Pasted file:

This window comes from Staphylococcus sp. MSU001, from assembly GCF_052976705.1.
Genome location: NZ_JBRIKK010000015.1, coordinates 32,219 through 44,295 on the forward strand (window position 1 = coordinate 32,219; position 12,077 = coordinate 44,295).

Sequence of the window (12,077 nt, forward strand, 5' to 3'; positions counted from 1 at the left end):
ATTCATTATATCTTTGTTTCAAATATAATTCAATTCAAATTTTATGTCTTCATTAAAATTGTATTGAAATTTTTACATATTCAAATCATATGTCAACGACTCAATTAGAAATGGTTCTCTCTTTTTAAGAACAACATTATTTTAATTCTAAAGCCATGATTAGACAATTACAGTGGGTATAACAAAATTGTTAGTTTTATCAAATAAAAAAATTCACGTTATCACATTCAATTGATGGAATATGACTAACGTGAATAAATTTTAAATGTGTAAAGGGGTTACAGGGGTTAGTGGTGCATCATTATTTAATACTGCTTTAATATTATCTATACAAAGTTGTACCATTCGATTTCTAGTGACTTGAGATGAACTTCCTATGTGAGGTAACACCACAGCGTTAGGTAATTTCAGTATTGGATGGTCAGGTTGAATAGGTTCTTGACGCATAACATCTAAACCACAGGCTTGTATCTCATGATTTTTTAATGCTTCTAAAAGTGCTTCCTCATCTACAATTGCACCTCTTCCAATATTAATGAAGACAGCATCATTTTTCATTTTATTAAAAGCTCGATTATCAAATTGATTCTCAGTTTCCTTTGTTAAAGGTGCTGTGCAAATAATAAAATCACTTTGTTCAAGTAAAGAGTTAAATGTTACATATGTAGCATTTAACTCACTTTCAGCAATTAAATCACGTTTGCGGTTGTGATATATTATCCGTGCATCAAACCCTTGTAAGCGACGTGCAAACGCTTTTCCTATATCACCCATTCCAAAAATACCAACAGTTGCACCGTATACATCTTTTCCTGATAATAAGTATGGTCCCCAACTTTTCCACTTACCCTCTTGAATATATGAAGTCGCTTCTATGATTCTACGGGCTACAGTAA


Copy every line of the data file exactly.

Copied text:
This window comes from Staphylococcus sp. MSU001, from assembly GCF_052976705.1.
Genome location: NZ_JBRIKK010000015.1, coordinates 32,219 through 44,295 on the forward strand (window position 1 = coordinate 32,219; position 12,077 = coordinate 44,295).

Sequence of the window (12,077 nt, forward strand, 5' to 3'; positions counted from 1 at the left end):
ATTCATTATATCTTTGTTTCAAATATAATTCAATTCAAATTTTATGTCTTCATTAAAATTGTATTGAAATTTTTACATATTCAAATCATATGTCAACGACTCAATTAGAAATGGTTCTCTCTTTTTAAGAACAACATTATTTTAATTCTAAAGCCATGATTAGACAATTACAGTGGGTATAACAAAATTGTTAGTTTTATCAAATAAAAAAATTCACGTTATCACATTCAATTGATGGAATATGACTAACGTGAATAAATTTTAAATGTGTAAAGGGGTTACAGGGGTTAGTGGTGCATCATTATTTAATACTGCTTTAATATTATCTATACAAAGTTGTACCATTCGATTTCTAGTGACTTGAGATGAACTTCCTATGTGAGGTAACACCACAGCGTTAGGTAATTTCAGTATTGGATGGTCAGGTTGAATAGGTTCTTGACGCATAACATCTAAACCACAGGCTTGTATCTCATGATTTTTTAATGCTTCTAAAAGTGCTTCCTCATCTACAATTGCACCTCTTCCAATATTAATGAAGACAGCATCATTTTTCATTTTATTAAAAGCTCGATTATCAAATTGATTCTCAGTTTCCTTTGTTAAAGGTGCTGTGCAAATAATAAAATCACTTTGTTCAAGTAAAGAGTTAAATGTTACATATGTAGCATTTAACTCACTTTCAGCAATTAAATCACGTTTGCGGTTGTGATATATTATCCGTGCATCAAACCCTTGTAAGCGACGTGCAAACGCTTTTCCTATATCACCCATTCCAAAAATACCAACAGTTGCACCGTATACATCTTTTCCTGATAATAAGTATGGTCCCCAACTTTTCCACTTACCCTCTTGAATATATGAAGTCGCTTCTATGATTCTACGGGCTACAGTAA